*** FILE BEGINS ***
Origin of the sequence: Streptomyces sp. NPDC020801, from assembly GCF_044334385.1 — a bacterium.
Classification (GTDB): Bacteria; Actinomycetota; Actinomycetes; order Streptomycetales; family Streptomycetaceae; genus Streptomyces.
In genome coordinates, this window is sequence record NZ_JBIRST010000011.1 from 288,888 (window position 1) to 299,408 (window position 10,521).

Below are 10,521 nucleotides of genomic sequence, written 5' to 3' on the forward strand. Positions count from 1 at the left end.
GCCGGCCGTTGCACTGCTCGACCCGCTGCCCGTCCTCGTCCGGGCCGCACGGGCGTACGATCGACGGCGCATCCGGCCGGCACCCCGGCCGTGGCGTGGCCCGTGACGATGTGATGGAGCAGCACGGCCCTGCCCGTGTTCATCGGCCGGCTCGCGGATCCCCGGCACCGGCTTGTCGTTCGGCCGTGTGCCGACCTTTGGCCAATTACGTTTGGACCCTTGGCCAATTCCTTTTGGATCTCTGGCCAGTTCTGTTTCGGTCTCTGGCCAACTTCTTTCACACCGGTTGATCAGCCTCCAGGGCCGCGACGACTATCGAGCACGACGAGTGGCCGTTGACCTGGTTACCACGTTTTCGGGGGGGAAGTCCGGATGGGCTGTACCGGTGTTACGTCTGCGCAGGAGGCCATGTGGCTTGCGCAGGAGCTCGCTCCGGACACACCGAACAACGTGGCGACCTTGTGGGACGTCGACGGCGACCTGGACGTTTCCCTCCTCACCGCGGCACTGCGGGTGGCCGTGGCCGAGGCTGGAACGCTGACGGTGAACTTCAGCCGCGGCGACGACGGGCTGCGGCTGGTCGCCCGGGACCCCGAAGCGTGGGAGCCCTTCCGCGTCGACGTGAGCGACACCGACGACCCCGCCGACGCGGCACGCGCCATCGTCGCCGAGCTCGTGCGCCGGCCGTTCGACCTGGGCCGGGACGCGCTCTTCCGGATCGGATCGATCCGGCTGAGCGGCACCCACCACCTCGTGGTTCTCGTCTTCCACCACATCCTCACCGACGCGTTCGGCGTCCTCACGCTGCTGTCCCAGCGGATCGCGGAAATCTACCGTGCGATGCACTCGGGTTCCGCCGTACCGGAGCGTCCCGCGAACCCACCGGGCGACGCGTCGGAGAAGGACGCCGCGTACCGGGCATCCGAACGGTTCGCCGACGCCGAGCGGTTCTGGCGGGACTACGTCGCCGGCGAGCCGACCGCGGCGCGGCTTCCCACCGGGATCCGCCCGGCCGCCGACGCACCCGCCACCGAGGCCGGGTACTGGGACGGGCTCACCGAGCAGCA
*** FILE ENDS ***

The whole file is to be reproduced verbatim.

Origin of the sequence: Streptomyces sp. NPDC020801, from assembly GCF_044334385.1 — a bacterium.
Classification (GTDB): Bacteria; Actinomycetota; Actinomycetes; order Streptomycetales; family Streptomycetaceae; genus Streptomyces.
In genome coordinates, this window is sequence record NZ_JBIRST010000011.1 from 288,888 (window position 1) to 299,408 (window position 10,521).

Below are 10,521 nucleotides of genomic sequence, written 5' to 3' on the forward strand. Positions count from 1 at the left end.
GCCGGCCGTTGCACTGCTCGACCCGCTGCCCGTCCTCGTCCGGGCCGCACGGGCGTACGATCGACGGCGCATCCGGCCGGCACCCCGGCCGTGGCGTGGCCCGTGACGATGTGATGGAGCAGCACGGCCCTGCCCGTGTTCATCGGCCGGCTCGCGGATCCCCGGCACCGGCTTGTCGTTCGGCCGTGTGCCGACCTTTGGCCAATTACGTTTGGACCCTTGGCCAATTCCTTTTGGATCTCTGGCCAGTTCTGTTTCGGTCTCTGGCCAACTTCTTTCACACCGGTTGATCAGCCTCCAGGGCCGCGACGACTATCGAGCACGACGAGTGGCCGTTGACCTGGTTACCACGTTTTCGGGGGGGAAGTCCGGATGGGCTGTACCGGTGTTACGTCTGCGCAGGAGGCCATGTGGCTTGCGCAGGAGCTCGCTCCGGACACACCGAACAACGTGGCGACCTTGTGGGACGTCGACGGCGACCTGGACGTTTCCCTCCTCACCGCGGCACTGCGGGTGGCCGTGGCCGAGGCTGGAACGCTGACGGTGAACTTCAGCCGCGGCGACGACGGGCTGCGGCTGGTCGCCCGGGACCCCGAAGCGTGGGAGCCCTTCCGCGTCGACGTGAGCGACACCGACGACCCCGCCGACGCGGCACGCGCCATCGTCGCCGAGCTCGTGCGCCGGCCGTTCGACCTGGGCCGGGACGCGCTCTTCCGGATCGGATCGATCCGGCTGAGCGGCACCCACCACCTCGTGGTTCTCGTCTTCCACCACATCCTCACCGACGCGTTCGGCGTCCTCACGCTGCTGTCCCAGCGGATCGCGGAAATCTACCGTGCGATGCACTCGGGTTCCGCCGTACCGGAGCGTCCCGCGAACCCACCGGGCGACGCGTCGGAGAAGGACGCCGCGTACCGGGCATCCGAACGGTTCGCCGACGCCGAGCGGTTCTGGCGGGACTACGTCGCCGGCGAGCCGACCGCGGCGCGGCTTCCCACCGGGATCCGCCCGGCCGCCGACGCACCCGCCACCGAGGCCGGGTACTGGGACGGGCTCACCGAGCAGCA